It Can’t Be Labor Day… I Have to Go Swimming!

During the summer, my husband Jon and I go to our local swim club on Sunday mornings to do some laps. We aim for 10:30, when the gates open. That guarantees we won’t have to share a lane, and we can be in and out before the serious swimmers arrive who would scorn us for our measly 15 minutes in the pool.

Sunday, August 20, was going to be a perfect day, and the morning was beautiful: blue skies, no clouds, gentle breeze, forecast a high of 85°. At 10:15 we checked our weather apps. Temperature was 73°. We looked at each other and sighed. No go. It was too cold.

Yes. 73° was too cold. How did it come to this, that 73° was too cold to go swimming?

When I was growing up, summer meant being in the water – and it didn’t matter what time or what temperature. For 12 years, from the late 1950s until leaving for college in 1970, for me that water was the Blairmont pool, a quick bike ride away from my house in Hollidaysburg, PA. I was at the pool by mid morning, whether it was going to be sunny or cloudy, 85° or 65°. Old Red the lifeguard (so nicknamed for his permanent sunburn) would still be sweeping the bottom of the pool. I couldn’t wait to get in the water. Hours of Marco Polo. Swim team. Learning how to dive. Conquering a jack-knife, but never getting all the way around in a flip. I wore a sweatshirt to soften the smack when my back hit the water.

Summers at Blairmont did get broken up by July family plans. When I was nine, my dad took us on a four-week car trip to see America. I was more interested in the pools. I didn’t like San Francisco because we stayed in a fancy hotel and it had no pool. The Painted Desert? Let’s get to the next Best Western. The clerk at the desk at the Jackson Lake Lodge in the Grand Tetons said that the lake was too cold for swimming. I went in anyway, until my lips turned blue.

For four years after that, July was summer camp in the Poconos. I wasn’t very good at summer camp. In archery, the bowstring would burn my left arm and the arrow would drop three yards in front of me. I failed Arts and Crafts: the braid of my lanyard would take a left turn instead of hanging straight. But I did love the waterfront. If I had been allowed, I would have filled all the squares in my schedule card with “water sports” and would have been there rain or shine.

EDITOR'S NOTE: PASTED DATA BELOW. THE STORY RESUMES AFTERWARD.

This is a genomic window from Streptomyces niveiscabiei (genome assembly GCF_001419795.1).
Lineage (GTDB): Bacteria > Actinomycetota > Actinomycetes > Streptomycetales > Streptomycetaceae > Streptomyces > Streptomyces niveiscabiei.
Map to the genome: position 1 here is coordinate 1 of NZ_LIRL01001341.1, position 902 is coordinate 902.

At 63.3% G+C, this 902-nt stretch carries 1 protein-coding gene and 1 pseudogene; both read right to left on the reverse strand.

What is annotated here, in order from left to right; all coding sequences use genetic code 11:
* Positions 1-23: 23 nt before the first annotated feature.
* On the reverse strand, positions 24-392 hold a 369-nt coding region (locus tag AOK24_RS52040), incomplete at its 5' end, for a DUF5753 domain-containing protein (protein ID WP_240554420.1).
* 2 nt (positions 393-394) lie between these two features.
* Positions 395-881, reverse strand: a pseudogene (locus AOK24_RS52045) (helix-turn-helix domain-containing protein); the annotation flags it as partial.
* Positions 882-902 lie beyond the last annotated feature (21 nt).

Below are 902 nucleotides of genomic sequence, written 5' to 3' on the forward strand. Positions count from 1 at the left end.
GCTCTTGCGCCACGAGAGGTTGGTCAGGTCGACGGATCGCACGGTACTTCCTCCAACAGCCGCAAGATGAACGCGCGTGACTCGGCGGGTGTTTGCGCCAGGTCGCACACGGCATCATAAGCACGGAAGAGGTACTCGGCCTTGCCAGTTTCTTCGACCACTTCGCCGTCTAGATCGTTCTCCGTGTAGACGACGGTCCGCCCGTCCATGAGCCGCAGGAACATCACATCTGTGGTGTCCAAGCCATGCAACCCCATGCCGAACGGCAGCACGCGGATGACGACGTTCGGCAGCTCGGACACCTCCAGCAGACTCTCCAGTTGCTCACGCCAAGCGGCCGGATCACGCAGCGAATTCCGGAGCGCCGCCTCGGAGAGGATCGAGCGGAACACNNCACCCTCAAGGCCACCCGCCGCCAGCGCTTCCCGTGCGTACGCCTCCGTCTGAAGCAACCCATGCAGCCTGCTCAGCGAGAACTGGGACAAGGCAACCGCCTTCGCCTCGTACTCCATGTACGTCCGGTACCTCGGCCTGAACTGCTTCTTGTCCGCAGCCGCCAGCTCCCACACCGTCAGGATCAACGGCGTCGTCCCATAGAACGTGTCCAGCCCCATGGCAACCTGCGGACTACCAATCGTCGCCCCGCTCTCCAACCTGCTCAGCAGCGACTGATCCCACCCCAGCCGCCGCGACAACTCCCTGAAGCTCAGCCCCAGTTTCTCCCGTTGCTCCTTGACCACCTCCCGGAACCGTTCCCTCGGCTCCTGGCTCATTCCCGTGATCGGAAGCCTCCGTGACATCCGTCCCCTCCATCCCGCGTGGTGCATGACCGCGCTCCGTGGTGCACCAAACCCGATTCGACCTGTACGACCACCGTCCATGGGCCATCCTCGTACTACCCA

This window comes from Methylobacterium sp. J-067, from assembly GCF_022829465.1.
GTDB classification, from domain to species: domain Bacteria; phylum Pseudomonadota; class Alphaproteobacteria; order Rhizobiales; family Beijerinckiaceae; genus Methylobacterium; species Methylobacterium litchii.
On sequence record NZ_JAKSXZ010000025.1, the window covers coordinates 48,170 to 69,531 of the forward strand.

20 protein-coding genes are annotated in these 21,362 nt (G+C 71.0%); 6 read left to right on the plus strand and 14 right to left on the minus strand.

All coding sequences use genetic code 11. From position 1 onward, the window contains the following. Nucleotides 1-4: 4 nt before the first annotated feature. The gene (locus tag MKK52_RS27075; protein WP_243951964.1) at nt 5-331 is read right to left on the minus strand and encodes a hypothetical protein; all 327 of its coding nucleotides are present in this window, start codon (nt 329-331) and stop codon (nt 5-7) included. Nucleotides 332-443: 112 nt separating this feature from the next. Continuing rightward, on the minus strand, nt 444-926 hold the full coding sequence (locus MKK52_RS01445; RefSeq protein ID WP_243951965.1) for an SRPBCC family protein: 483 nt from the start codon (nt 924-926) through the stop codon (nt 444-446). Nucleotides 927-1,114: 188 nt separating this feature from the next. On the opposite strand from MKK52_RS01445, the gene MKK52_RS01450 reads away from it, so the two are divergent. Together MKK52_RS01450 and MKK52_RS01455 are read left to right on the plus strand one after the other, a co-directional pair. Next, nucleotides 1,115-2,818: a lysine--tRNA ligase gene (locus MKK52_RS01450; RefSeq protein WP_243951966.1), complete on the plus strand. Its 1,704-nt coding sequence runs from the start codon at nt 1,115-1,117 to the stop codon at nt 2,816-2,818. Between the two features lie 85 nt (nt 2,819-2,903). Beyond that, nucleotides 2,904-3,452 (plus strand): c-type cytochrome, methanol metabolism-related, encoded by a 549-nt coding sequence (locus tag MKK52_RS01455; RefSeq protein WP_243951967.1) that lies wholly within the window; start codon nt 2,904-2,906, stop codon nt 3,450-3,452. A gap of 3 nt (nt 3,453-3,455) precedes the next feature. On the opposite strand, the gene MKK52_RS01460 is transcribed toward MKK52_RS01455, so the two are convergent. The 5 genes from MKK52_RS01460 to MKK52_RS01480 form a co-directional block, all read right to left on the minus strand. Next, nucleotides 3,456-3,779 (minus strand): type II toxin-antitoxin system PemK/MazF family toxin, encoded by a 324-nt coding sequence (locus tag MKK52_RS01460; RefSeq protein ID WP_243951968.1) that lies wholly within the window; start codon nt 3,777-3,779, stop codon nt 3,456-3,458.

For July summers during my high school years, we rented the second floor of a duplex in Harvey Cedars, Long Beach Island, NJ. By that time I was interested in other things, like assessing the lifeguards, driving down Long Beach Boulevard to hang out in Beach Haven, stopping at those mini-trampoline places. Yet the main event was still getting into the water as often and for as long as I could.

I missed those months in the water once college came. Summer jobs got in the way. After that was graduate school and an apartment nowhere near water. (Sometimes I was lucky enough to get a summer housesitting job with a pool.)

Then real life. A full-time job. A family. We did join our local swim club, even though my kids didn’t inherit my aqua gene. In fact, when my son Jay was a toddler, he wouldn’t get in the baby pool. It was torture for me to sit on the sideline, so sometimes I would just slip in myself, hoping to encourage him. That would trigger a wail: “Mommy, get out! Mommy, get out!”

Summers came and went. Our vacations often included access to swimming. Other pools. The Adirondacks. Cape Cod. But over the years, going swimming became something easier not to do. At a pool, we had to shower before getting in and then again when we got home to get the chlorine out of our hair. At a lake, the bottom was mucky and the fish swam way too close. At the Cape, we had to get a beach sticker, pack up the car, and then patrol lots to find a parking place. Going after 4pm made it too close to dinnertime.

Here at home, we do re-up our membership at the swim club every year, although if I did the math of dividing the annual membership dues by the actual number of times we swim, each person/swim cost would be a bit pricey. There are always reasons why we don’t get to the pool more: we are traveling; we have guests; it’s raining; it’s only 73° outside.

Labor Day 2017 looms, the pool will close, and I’ll be one more year removed from those swimming days of the ’60s. In summer 2018, I’ll be retired. I won’t be limited to swimming on weekends! Maybe next year will be different. Maybe I’ll be one of those names up on the board for logging a mile of laps. Maybe I’ll take up diving again.

We’ll see.

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2 thoughts on “It Can’t Be Labor Day… I Have to Go Swimming!”

  1. I never remember summers as a kid being particularly hot, just because we kids had fun ways of keeping cool. If we couldn’t get to one of the city pools, we could always turn the garden hose on each other or run through the sprinkler.

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